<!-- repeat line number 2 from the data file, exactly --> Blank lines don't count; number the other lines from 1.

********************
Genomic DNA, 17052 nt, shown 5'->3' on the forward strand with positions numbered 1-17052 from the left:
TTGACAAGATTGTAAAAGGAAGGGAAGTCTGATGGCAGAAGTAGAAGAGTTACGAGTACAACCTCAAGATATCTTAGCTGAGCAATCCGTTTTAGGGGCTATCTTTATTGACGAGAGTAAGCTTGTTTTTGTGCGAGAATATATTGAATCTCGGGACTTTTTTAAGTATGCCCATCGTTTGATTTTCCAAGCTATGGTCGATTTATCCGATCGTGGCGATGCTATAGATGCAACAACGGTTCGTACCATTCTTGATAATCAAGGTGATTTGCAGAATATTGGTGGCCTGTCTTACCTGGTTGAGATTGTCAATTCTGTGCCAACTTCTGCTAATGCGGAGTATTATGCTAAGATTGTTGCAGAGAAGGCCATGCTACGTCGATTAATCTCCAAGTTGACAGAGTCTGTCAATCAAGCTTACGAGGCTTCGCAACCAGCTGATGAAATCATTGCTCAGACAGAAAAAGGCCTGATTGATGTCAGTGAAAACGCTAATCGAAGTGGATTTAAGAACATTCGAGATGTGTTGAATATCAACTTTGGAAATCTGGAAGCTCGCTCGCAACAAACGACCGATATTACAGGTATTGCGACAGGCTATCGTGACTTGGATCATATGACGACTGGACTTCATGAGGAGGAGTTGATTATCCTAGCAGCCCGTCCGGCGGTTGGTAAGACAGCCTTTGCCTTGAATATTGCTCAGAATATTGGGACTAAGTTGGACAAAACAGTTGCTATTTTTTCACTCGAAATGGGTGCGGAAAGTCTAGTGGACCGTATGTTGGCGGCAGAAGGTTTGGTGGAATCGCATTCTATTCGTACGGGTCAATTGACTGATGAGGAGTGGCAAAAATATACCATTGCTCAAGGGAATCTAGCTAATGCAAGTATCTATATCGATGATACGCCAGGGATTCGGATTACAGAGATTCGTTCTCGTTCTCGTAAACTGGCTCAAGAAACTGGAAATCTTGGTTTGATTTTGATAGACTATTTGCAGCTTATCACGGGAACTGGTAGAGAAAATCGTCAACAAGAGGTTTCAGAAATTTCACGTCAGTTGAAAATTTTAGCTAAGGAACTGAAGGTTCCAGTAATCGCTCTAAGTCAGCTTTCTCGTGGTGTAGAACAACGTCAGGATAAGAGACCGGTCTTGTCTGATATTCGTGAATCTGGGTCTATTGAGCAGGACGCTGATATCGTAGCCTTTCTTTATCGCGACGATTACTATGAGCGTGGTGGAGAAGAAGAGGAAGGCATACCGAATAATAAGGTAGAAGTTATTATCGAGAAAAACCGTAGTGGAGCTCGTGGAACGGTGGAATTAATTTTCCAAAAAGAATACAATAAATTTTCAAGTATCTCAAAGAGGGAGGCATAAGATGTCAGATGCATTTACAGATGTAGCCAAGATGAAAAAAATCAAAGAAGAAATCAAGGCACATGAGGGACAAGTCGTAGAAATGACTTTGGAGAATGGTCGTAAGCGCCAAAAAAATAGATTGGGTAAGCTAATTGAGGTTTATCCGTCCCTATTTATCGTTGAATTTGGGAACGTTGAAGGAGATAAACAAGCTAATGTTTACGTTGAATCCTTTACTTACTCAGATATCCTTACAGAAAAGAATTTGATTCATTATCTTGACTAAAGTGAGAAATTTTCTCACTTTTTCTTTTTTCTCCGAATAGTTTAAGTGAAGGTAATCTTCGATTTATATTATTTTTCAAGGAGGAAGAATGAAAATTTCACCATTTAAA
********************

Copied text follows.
TTGACAAGATTGTAAAAGGAAGGGAAGTCTGATGGCAGAAGTAGAAGAGTTACGAGTACAACCTCAAGATATCTTAGCTGAGCAATCCGTTTTAGGGGCTATCTTTATTGACGAGAGTAAGCTTGTTTTTGTGCGAGAATATATTGAATCTCGGGACTTTTTTAAGTATGCCCATCGTTTGATTTTCCAAGCTATGGTCGATTTATCCGATCGTGGCGATGCTATAGATGCAACAACGGTTCGTACCATTCTTGATAATCAAGGTGATTTGCAGAATATTGGTGGCCTGTCTTACCTGGTTGAGATTGTCAATTCTGTGCCAACTTCTGCTAATGCGGAGTATTATGCTAAGATTGTTGCAGAGAAGGCCATGCTACGTCGATTAATCTCCAAGTTGACAGAGTCTGTCAATCAAGCTTACGAGGCTTCGCAACCAGCTGATGAAATCATTGCTCAGACAGAAAAAGGCCTGATTGATGTCAGTGAAAACGCTAATCGAAGTGGATTTAAGAACATTCGAGATGTGTTGAATATCAACTTTGGAAATCTGGAAGCTCGCTCGCAACAAACGACCGATATTACAGGTATTGCGACAGGCTATCGTGACTTGGATCATATGACGACTGGACTTCATGAGGAGGAGTTGATTATCCTAGCAGCCCGTCCGGCGGTTGGTAAGACAGCCTTTGCCTTGAATATTGCTCAGAATATTGGGACTAAGTTGGACAAAACAGTTGCTATTTTTTCACTCGAAATGGGTGCGGAAAGTCTAGTGGACCGTATGTTGGCGGCAGAAGGTTTGGTGGAATCGCATTCTATTCGTACGGGTCAATTGACTGATGAGGAGTGGCAAAAATATACCATTGCTCAAGGGAATCTAGCTAATGCAAGTATCTATATCGATGATACGCCAGGGATTCGGATTACAGAGATTCGTTCTCGTTCTCGTAAACTGGCTCAAGAAACTGGAAATCTTGGTTTGATTTTGATAGACTATTTGCAGCTTATCACGGGAACTGGTAGAGAAAATCGTCAACAAGAGGTTTCAGAAATTTCACGTCAGTTGAAAATTTTAGCTAAGGAACTGAAGGTTCCAGTAATCGCTCTAAGTCAGCTTTCTCGTGGTGTAGAACAACGTCAGGATAAGAGACCGGTCTTGTCTGATATTCGTGAATCTGGGTCTATTGAGCAGGACGCTGATATCGTAGCCTTTCTTTATCGCGACGATTACTATGAGCGTGGTGGAGAAGAAGAGGAAGGCATACCGAATAATAAGGTAGAAGTTATTATCGAGAAAAACCGTAGTGGAGCTCGTGGAACGGTGGAATTAATTTTCCAAAAAGAATACAATAAATTTTCAAGTATCTCAAAGAGGGAGGCATAAGATGTCAGATGCATTTACAGATGTAGCCAAGATGAAAAAAATCAAAGAAGAAATCAAGGCACATGAGGGACAAGTCGTAGAAATGACTTTGGAGAATGGTCGTAAGCGCCAAAAAAATAGATTGGGTAAGCTAATTGAGGTTTATCCGTCCCTATTTATCGTTGAATTTGGGAACGTTGAAGGAGATAAACAAGCTAATGTTTACGTTGAATCCTTTACTTACTCAGATATCCTTACAGAAAAGAATTTGATTCATTATCTTGACTAAAGTGAGAAATTTTCTCACTTTTTCTTTTTTCTCCGAATAGTTTAAGTGAAGGTAATCTTCGATTTATATTATTTTTCAAGGAGGAAGAATGAAAATTTCACCATTTAAA